COVID relief scams land public employees in legal trouble – Tennessee Lookout

Rhea County’s longest-serving CEO is heading to federal prison for fraudulently obtaining more than $650,000 in government coronavirus relief funding and using cash to buy cryptocurrency.

U.S. District Judge Charles Achley Jr. on Thursday sentenced former RIA County Executive George Thacker, 59, to 33 months in federal prison for fraud. Thacker served as the county executive from 2010 until his arrest earlier this year.

Thacker admitted as part of the plea deal that he applied for the COVID relief funds while serving as the county executive and claimed the money would be used to pay employees and keep his hotel business up and running. It was a lie, Assistant US Attorney Kyle Wilson wrote in the sentencing memo.

“He took advantage of his own business and stole more than $650,000 in public funds — money designed to help businesses and workers suffering in the midst of a once-in-a-generation pandemic,” Wilson wrote. “He was stealing money from the same public he was elected to serve, and he was using his work as a means to do so.”

Authorities believe that up to $80 billion of the $800 billion authorized for COVID relief has been distributed to fraudsters in the United States and abroad and used to pay for luxury cars, mansions and expensive vacations.

Thacker used the COVID relief funds to buy cryptocurrency and deposit the funds into a personal investment fund, according to court records.

“COVID-19 relief fraud is a serious crime,” said Trey Hamilton, acting United States Attorney for the Eastern District of Tennessee. “Mr. Thacker fraud scheme exploited a relief program designed to alleviate the economic suffering of all American workers and businesses.”

Ashley allows Thacker to come to prison in December. He remains under pretrial supervision until then.

Thacker’s case is one of dozens being sued across Tennessee in what the Department of Justice called an “epic deception” of coronavirus relief funding that has occurred since Congress began allowing the money to help businesses and citizens affected by the 2020 pandemic.

Authorities believe that up to $80 billion of the $800 billion authorized for COVID relief has been distributed to fraudsters in the United States and abroad and used to pay for luxury cars, mansions and expensive vacations.

Memphis IRS employees arrested in fraud investigation

This week, the Department of Justice announced the arrest of five Internal Revenue Service employees in Memphis as part of an ongoing investigation into coronavirus relief fraud.

The five combined stole nearly $500,000 in COVID relief funds and used the cash for vacations and luxury goods, according to court records.

Brian Salisbury, 46, was working as an IRS risk analyst in Memphis when he received $171,400 in COVID relief money that he claimed was for employees of a company he owned. Court records said there were no employees, and Saulsberry used the money instead “for personal purposes and expenses, including making payments on cars, including a Mercedes-Benz.”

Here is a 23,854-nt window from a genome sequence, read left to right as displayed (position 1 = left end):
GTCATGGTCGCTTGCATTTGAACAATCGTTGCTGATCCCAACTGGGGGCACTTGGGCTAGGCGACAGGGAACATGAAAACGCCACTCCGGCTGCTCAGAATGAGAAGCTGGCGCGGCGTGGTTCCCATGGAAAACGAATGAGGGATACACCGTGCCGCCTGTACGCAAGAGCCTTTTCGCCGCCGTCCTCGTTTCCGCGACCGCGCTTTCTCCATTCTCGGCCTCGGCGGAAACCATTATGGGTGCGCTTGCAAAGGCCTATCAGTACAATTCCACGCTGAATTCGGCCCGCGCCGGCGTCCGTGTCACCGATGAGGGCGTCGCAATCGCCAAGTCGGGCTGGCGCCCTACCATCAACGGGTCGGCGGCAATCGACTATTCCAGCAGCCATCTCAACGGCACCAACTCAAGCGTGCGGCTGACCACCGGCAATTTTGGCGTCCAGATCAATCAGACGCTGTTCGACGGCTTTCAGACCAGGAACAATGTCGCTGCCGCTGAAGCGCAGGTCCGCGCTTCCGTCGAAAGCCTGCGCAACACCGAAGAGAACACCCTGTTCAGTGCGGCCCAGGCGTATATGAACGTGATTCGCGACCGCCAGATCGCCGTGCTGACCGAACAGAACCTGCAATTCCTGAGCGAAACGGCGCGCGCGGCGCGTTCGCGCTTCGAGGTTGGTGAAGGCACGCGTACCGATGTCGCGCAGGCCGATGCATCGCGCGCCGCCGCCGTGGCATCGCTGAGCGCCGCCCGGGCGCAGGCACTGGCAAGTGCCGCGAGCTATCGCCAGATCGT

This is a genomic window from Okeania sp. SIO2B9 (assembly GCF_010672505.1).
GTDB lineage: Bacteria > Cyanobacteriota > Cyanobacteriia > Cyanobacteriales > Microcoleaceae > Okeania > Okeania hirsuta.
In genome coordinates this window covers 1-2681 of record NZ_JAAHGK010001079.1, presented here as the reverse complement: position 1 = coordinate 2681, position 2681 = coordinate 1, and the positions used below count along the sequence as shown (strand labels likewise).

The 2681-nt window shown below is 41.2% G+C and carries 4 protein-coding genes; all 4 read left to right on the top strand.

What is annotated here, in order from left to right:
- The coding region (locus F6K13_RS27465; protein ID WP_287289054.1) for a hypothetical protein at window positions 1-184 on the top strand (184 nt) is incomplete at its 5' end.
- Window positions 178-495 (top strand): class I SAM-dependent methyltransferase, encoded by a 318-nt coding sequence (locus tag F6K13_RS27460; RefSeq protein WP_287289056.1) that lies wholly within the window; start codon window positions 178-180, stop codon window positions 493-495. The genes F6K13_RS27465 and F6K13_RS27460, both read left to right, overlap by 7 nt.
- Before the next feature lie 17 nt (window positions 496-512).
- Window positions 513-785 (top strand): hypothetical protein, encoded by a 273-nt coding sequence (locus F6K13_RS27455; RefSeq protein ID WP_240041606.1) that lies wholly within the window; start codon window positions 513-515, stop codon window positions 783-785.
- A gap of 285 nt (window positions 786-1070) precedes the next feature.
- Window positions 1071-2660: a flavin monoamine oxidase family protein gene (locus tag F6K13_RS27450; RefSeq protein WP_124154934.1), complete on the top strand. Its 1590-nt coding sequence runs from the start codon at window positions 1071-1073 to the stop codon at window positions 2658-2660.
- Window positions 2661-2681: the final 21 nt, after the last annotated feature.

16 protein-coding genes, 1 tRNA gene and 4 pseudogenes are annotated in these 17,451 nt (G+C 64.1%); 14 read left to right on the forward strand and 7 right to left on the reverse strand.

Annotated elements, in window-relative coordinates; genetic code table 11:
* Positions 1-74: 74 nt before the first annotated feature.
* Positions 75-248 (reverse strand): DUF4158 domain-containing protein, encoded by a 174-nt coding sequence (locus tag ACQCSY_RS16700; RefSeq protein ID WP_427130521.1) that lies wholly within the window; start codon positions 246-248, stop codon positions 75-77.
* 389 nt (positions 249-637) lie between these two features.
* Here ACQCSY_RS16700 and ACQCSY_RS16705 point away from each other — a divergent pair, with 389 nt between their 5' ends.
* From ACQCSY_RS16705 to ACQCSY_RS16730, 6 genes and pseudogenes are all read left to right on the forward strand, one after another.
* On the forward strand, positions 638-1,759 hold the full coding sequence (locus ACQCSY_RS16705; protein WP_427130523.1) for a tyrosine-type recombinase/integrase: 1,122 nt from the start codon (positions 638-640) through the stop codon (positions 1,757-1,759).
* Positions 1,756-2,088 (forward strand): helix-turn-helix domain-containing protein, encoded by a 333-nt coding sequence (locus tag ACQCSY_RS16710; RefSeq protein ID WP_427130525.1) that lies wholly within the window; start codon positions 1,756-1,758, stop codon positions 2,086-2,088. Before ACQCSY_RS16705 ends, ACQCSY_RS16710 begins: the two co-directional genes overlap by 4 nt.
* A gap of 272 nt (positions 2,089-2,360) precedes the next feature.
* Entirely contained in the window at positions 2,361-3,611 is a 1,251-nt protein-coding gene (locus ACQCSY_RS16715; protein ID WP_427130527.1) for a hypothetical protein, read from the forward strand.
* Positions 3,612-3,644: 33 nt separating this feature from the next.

So far, Saulsberry has defended his innocence in the case, which is due to go to trial in December.

The IRS employees accused in these cases… have abused the trust the public had placed in them

Justice Department attorney Kenneth Bullett Jr

Courtney Quincy Westmoreland, 38, was working as a “liaison representative” for the IRS office in Memphis when she received $11,500 in COVID relief funds that she used to purchase “manicures, food, wine, luxury household goods, and clothing,” according to court records. Court records showed that she also collected more than $16,000 in COVID-related unemployment benefits while working for the IRS.

She has struck a plea bargain for wire fraud and is expected to file her plea in November in US District Court in Memphis.

Fatina Hewitt, 35, was working as an administrative and programs assistant for the IRS in Memphis when she fraudulently received $28,900 in COVID relief money.

Court records stated: “Hewitt spent the loan money on Gucci clothes on a trip to Las Vegas.”

She faces a ruling in US District Court in Memphis in January.

Roderick DeMarco White II, 27, was an IRS employee in Memphis as a customer service representative when he fraudulently collected $66,666 in COVID relief funds, which he used to purchase “personal items, including a Gucci bag.”

White Faces ruled in US District Court in Memphis in December.

Tina Humes, 56, received $123,612 in COVID relief money while working as a Lead Department and Program Assistant in Memphis. Court records stated that she “spent the money on jewelry and trips to Las Vegas.” She will be sentenced in US District Court in Memphis on October 28.

“The IRS employees accused in these cases … abused the trust the public had placed in them,” Kenneth Bullett Jr., a Department of Justice attorney, said in a statement. “(The Department of Justice) is committed to maintaining public confidence and protecting pandemic relief programs for the American people.”

Kevin Ritz, the US Attorney for the Western District of Tennessee, said IRS employees acted “out of pure greed” and “misused their position.”

“Our office will not hesitate to prosecute and charge individuals who steal from our country’s taxpayers,” Ritz said.